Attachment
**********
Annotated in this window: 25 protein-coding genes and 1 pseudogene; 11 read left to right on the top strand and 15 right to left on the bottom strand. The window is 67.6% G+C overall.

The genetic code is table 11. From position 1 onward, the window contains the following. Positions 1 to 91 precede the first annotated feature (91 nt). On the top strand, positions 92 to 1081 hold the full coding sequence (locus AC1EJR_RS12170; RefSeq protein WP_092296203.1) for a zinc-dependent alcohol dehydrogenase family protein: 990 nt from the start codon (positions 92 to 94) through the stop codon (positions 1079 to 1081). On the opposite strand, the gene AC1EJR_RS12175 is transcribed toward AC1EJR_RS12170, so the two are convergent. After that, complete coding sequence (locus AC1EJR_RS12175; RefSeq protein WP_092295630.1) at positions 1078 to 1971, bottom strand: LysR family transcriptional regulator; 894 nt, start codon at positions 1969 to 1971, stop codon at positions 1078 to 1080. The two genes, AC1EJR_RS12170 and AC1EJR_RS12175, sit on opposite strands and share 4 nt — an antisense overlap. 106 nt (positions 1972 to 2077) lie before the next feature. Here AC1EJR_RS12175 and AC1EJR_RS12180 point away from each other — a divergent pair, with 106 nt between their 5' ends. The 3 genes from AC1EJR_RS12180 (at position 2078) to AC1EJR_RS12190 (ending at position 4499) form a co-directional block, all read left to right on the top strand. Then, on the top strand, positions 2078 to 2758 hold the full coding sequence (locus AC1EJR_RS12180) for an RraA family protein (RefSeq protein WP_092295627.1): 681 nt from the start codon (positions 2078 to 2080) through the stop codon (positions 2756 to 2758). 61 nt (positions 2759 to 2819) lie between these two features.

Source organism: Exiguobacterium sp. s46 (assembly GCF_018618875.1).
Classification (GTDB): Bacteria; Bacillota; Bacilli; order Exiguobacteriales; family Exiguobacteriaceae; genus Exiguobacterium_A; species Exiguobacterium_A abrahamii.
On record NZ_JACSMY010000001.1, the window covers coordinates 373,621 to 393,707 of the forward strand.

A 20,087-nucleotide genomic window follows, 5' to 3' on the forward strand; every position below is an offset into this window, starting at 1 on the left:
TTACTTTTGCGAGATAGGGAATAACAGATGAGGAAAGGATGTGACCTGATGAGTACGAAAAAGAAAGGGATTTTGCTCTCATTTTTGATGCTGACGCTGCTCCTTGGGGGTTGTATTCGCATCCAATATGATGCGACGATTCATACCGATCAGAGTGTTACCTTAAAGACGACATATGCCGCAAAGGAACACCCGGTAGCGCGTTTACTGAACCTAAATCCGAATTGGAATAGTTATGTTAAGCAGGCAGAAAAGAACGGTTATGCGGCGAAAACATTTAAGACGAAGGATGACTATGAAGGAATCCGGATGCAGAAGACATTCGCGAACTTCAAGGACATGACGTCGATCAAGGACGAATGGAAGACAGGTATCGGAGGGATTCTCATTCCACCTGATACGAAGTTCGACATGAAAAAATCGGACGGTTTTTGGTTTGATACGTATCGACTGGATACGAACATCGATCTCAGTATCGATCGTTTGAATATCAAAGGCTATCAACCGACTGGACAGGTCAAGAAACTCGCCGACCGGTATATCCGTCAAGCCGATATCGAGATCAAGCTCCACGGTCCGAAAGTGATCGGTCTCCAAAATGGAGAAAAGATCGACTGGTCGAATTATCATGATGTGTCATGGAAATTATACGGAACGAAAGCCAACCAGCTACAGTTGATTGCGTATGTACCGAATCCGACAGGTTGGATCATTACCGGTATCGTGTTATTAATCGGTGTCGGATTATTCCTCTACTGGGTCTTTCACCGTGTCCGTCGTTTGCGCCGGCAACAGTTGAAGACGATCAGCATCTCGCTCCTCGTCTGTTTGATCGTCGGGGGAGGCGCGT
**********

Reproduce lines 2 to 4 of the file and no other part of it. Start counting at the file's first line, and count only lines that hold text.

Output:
The genetic code is table 11. From position 1 onward, the window contains the following. Positions 1 to 91 precede the first annotated feature (91 nt). On the top strand, positions 92 to 1081 hold the full coding sequence (locus AC1EJR_RS12170; RefSeq protein WP_092296203.1) for a zinc-dependent alcohol dehydrogenase family protein: 990 nt from the start codon (positions 92 to 94) through the stop codon (positions 1079 to 1081). On the opposite strand, the gene AC1EJR_RS12175 is transcribed toward AC1EJR_RS12170, so the two are convergent. After that, complete coding sequence (locus AC1EJR_RS12175; RefSeq protein WP_092295630.1) at positions 1078 to 1971, bottom strand: LysR family transcriptional regulator; 894 nt, start codon at positions 1969 to 1971, stop codon at positions 1078 to 1080. The two genes, AC1EJR_RS12170 and AC1EJR_RS12175, sit on opposite strands and share 4 nt — an antisense overlap. 106 nt (positions 1972 to 2077) lie before the next feature. Here AC1EJR_RS12175 and AC1EJR_RS12180 point away from each other — a divergent pair, with 106 nt between their 5' ends. The 3 genes from AC1EJR_RS12180 (at position 2078) to AC1EJR_RS12190 (ending at position 4499) form a co-directional block, all read left to right on the top strand. Then, on the top strand, positions 2078 to 2758 hold the full coding sequence (locus AC1EJR_RS12180) for an RraA family protein (RefSeq protein WP_092295627.1): 681 nt from the start codon (positions 2078 to 2080) through the stop codon (positions 2756 to 2758). 61 nt (positions 2759 to 2819) lie between these two features.

Source organism: Exiguobacterium sp. s46 (assembly GCF_018618875.1).
Classification (GTDB): Bacteria; Bacillota; Bacilli; order Exiguobacteriales; family Exiguobacteriaceae; genus Exiguobacterium_A; species Exiguobacterium_A abrahamii.